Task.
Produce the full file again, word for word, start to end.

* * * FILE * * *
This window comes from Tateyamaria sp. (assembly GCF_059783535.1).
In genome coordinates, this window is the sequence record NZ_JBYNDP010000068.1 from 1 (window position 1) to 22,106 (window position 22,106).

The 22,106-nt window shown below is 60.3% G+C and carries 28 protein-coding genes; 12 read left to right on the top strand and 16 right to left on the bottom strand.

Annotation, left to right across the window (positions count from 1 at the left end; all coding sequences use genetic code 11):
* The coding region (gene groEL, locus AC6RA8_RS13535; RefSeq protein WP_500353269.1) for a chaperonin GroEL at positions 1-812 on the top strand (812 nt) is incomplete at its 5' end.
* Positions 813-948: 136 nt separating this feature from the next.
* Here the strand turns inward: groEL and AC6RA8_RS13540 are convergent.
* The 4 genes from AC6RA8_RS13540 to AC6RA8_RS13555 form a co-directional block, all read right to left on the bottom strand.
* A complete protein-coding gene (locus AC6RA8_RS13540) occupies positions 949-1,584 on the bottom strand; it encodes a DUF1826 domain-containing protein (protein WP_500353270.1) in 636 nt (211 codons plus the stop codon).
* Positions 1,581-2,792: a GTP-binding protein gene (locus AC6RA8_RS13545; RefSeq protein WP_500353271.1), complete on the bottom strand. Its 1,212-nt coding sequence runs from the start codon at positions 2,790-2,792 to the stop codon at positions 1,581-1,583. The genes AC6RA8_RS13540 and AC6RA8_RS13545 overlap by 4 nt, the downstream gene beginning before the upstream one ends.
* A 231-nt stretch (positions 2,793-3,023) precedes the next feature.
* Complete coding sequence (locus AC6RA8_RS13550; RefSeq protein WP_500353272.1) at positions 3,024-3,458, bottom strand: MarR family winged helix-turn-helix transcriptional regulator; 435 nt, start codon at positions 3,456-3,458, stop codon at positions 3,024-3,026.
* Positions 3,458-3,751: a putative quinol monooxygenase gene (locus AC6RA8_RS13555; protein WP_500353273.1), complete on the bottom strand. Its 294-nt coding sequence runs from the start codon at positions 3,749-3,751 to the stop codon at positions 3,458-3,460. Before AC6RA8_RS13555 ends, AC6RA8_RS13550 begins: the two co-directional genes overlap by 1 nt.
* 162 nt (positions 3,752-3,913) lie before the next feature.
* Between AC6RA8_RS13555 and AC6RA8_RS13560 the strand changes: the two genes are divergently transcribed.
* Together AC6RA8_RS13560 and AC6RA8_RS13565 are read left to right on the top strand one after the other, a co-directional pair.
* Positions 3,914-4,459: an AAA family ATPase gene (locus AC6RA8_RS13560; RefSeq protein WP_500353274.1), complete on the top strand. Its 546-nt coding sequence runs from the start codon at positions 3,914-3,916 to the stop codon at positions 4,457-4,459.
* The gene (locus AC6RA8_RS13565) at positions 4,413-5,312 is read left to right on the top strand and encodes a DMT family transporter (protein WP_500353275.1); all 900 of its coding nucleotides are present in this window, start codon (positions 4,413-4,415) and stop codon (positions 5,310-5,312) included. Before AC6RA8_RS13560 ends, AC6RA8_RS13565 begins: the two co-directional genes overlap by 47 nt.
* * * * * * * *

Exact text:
This window comes from Tateyamaria sp. (assembly GCF_059783535.1).
In genome coordinates, this window is the sequence record NZ_JBYNDP010000068.1 from 1 (window position 1) to 22,106 (window position 22,106).

The 22,106-nt window shown below is 60.3% G+C and carries 28 protein-coding genes; 12 read left to right on the top strand and 16 right to left on the bottom strand.

Annotation, left to right across the window (positions count from 1 at the left end; all coding sequences use genetic code 11):
* The coding region (gene groEL, locus AC6RA8_RS13535; RefSeq protein WP_500353269.1) for a chaperonin GroEL at positions 1-812 on the top strand (812 nt) is incomplete at its 5' end.
* Positions 813-948: 136 nt separating this feature from the next.
* Here the strand turns inward: groEL and AC6RA8_RS13540 are convergent.
* The 4 genes from AC6RA8_RS13540 to AC6RA8_RS13555 form a co-directional block, all read right to left on the bottom strand.
* A complete protein-coding gene (locus AC6RA8_RS13540) occupies positions 949-1,584 on the bottom strand; it encodes a DUF1826 domain-containing protein (protein WP_500353270.1) in 636 nt (211 codons plus the stop codon).
* Positions 1,581-2,792: a GTP-binding protein gene (locus AC6RA8_RS13545; RefSeq protein WP_500353271.1), complete on the bottom strand. Its 1,212-nt coding sequence runs from the start codon at positions 2,790-2,792 to the stop codon at positions 1,581-1,583. The genes AC6RA8_RS13540 and AC6RA8_RS13545 overlap by 4 nt, the downstream gene beginning before the upstream one ends.
* A 231-nt stretch (positions 2,793-3,023) precedes the next feature.
* Complete coding sequence (locus AC6RA8_RS13550; RefSeq protein WP_500353272.1) at positions 3,024-3,458, bottom strand: MarR family winged helix-turn-helix transcriptional regulator; 435 nt, start codon at positions 3,456-3,458, stop codon at positions 3,024-3,026.
* Positions 3,458-3,751: a putative quinol monooxygenase gene (locus AC6RA8_RS13555; protein WP_500353273.1), complete on the bottom strand. Its 294-nt coding sequence runs from the start codon at positions 3,749-3,751 to the stop codon at positions 3,458-3,460. Before AC6RA8_RS13555 ends, AC6RA8_RS13550 begins: the two co-directional genes overlap by 1 nt.
* 162 nt (positions 3,752-3,913) lie before the next feature.
* Between AC6RA8_RS13555 and AC6RA8_RS13560 the strand changes: the two genes are divergently transcribed.
* Together AC6RA8_RS13560 and AC6RA8_RS13565 are read left to right on the top strand one after the other, a co-directional pair.
* Positions 3,914-4,459: an AAA family ATPase gene (locus AC6RA8_RS13560; RefSeq protein WP_500353274.1), complete on the top strand. Its 546-nt coding sequence runs from the start codon at positions 3,914-3,916 to the stop codon at positions 4,457-4,459.
* The gene (locus AC6RA8_RS13565) at positions 4,413-5,312 is read left to right on the top strand and encodes a DMT family transporter (protein WP_500353275.1); all 900 of its coding nucleotides are present in this window, start codon (positions 4,413-4,415) and stop codon (positions 5,310-5,312) included. Before AC6RA8_RS13560 ends, AC6RA8_RS13565 begins: the two co-directional genes overlap by 47 nt.